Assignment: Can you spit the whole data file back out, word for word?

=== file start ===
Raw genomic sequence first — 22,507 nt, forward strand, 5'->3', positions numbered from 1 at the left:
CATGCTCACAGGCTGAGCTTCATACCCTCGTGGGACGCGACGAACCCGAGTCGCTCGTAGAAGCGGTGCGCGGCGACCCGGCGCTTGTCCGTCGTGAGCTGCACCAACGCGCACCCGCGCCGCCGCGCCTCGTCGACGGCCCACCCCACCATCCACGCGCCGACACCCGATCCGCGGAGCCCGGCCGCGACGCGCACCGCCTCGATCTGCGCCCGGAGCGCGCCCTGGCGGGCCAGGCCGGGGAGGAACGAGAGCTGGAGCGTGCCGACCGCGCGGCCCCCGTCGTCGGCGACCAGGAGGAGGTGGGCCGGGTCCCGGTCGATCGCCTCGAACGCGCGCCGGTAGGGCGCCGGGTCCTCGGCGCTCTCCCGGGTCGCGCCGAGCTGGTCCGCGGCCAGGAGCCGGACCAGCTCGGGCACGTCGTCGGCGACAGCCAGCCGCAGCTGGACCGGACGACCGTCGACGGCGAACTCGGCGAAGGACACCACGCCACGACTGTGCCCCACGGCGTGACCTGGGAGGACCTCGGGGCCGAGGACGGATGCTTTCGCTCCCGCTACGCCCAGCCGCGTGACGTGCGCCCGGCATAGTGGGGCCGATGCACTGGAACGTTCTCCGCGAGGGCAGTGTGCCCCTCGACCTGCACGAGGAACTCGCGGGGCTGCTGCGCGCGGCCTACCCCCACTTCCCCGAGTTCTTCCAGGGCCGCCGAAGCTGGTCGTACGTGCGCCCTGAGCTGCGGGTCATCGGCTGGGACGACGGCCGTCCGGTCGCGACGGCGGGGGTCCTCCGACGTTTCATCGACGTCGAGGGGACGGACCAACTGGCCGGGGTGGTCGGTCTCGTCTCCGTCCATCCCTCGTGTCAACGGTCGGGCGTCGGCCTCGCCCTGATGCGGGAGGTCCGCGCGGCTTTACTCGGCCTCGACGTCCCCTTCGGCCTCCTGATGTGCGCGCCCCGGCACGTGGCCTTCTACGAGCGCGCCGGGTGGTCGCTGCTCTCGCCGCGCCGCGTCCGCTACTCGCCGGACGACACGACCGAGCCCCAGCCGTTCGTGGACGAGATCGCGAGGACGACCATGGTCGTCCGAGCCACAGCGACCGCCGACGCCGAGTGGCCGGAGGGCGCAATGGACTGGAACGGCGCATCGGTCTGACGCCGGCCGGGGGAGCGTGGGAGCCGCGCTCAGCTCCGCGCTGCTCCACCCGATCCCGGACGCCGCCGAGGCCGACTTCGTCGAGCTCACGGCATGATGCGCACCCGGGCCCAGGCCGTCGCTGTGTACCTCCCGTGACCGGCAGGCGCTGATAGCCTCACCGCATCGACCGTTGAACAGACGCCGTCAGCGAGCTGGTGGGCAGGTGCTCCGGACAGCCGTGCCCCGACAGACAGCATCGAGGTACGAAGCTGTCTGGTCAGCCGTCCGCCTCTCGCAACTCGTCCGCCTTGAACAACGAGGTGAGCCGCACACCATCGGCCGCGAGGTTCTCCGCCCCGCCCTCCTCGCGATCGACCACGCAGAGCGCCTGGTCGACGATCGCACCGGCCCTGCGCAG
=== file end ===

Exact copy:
Raw genomic sequence first — 22,507 nt, forward strand, 5'->3', positions numbered from 1 at the left:
CATGCTCACAGGCTGAGCTTCATACCCTCGTGGGACGCGACGAACCCGAGTCGCTCGTAGAAGCGGTGCGCGGCGACCCGGCGCTTGTCCGTCGTGAGCTGCACCAACGCGCACCCGCGCCGCCGCGCCTCGTCGACGGCCCACCCCACCATCCACGCGCCGACACCCGATCCGCGGAGCCCGGCCGCGACGCGCACCGCCTCGATCTGCGCCCGGAGCGCGCCCTGGCGGGCCAGGCCGGGGAGGAACGAGAGCTGGAGCGTGCCGACCGCGCGGCCCCCGTCGTCGGCGACCAGGAGGAGGTGGGCCGGGTCCCGGTCGATCGCCTCGAACGCGCGCCGGTAGGGCGCCGGGTCCTCGGCGCTCTCCCGGGTCGCGCCGAGCTGGTCCGCGGCCAGGAGCCGGACCAGCTCGGGCACGTCGTCGGCGACAGCCAGCCGCAGCTGGACCGGACGACCGTCGACGGCGAACTCGGCGAAGGACACCACGCCACGACTGTGCCCCACGGCGTGACCTGGGAGGACCTCGGGGCCGAGGACGGATGCTTTCGCTCCCGCTACGCCCAGCCGCGTGACGTGCGCCCGGCATAGTGGGGCCGATGCACTGGAACGTTCTCCGCGAGGGCAGTGTGCCCCTCGACCTGCACGAGGAACTCGCGGGGCTGCTGCGCGCGGCCTACCCCCACTTCCCCGAGTTCTTCCAGGGCCGCCGAAGCTGGTCGTACGTGCGCCCTGAGCTGCGGGTCATCGGCTGGGACGACGGCCGTCCGGTCGCGACGGCGGGGGTCCTCCGACGTTTCATCGACGTCGAGGGGACGGACCAACTGGCCGGGGTGGTCGGTCTCGTCTCCGTCCATCCCTCGTGTCAACGGTCGGGCGTCGGCCTCGCCCTGATGCGGGAGGTCCGCGCGGCTTTACTCGGCCTCGACGTCCCCTTCGGCCTCCTGATGTGCGCGCCCCGGCACGTGGCCTTCTACGAGCGCGCCGGGTGGTCGCTGCTCTCGCCGCGCCGCGTCCGCTACTCGCCGGACGACACGACCGAGCCCCAGCCGTTCGTGGACGAGATCGCGAGGACGACCATGGTCGTCCGAGCCACAGCGACCGCCGACGCCGAGTGGCCGGAGGGCGCAATGGACTGGAACGGCGCATCGGTCTGACGCCGGCCGGGGGAGCGTGGGAGCCGCGCTCAGCTCCGCGCTGCTCCACCCGATCCCGGACGCCGCCGAGGCCGACTTCGTCGAGCTCACGGCATGATGCGCACCCGGGCCCAGGCCGTCGCTGTGTACCTCCCGTGACCGGCAGGCGCTGATAGCCTCACCGCATCGACCGTTGAACAGACGCCGTCAGCGAGCTGGTGGGCAGGTGCTCCGGACAGCCGTGCCCCGACAGACAGCATCGAGGTACGAAGCTGTCTGGTCAGCCGTCCGCCTCTCGCAACTCGTCCGCCTTGAACAACGAGGTGAGCCGCACACCATCGGCCGCGAGGTTCTCCGCCCCGCCCTCCTCGCGATCGACCACGCAGAGCGCCTGGTCGACGATCGCACCGGCCCTGCGCAG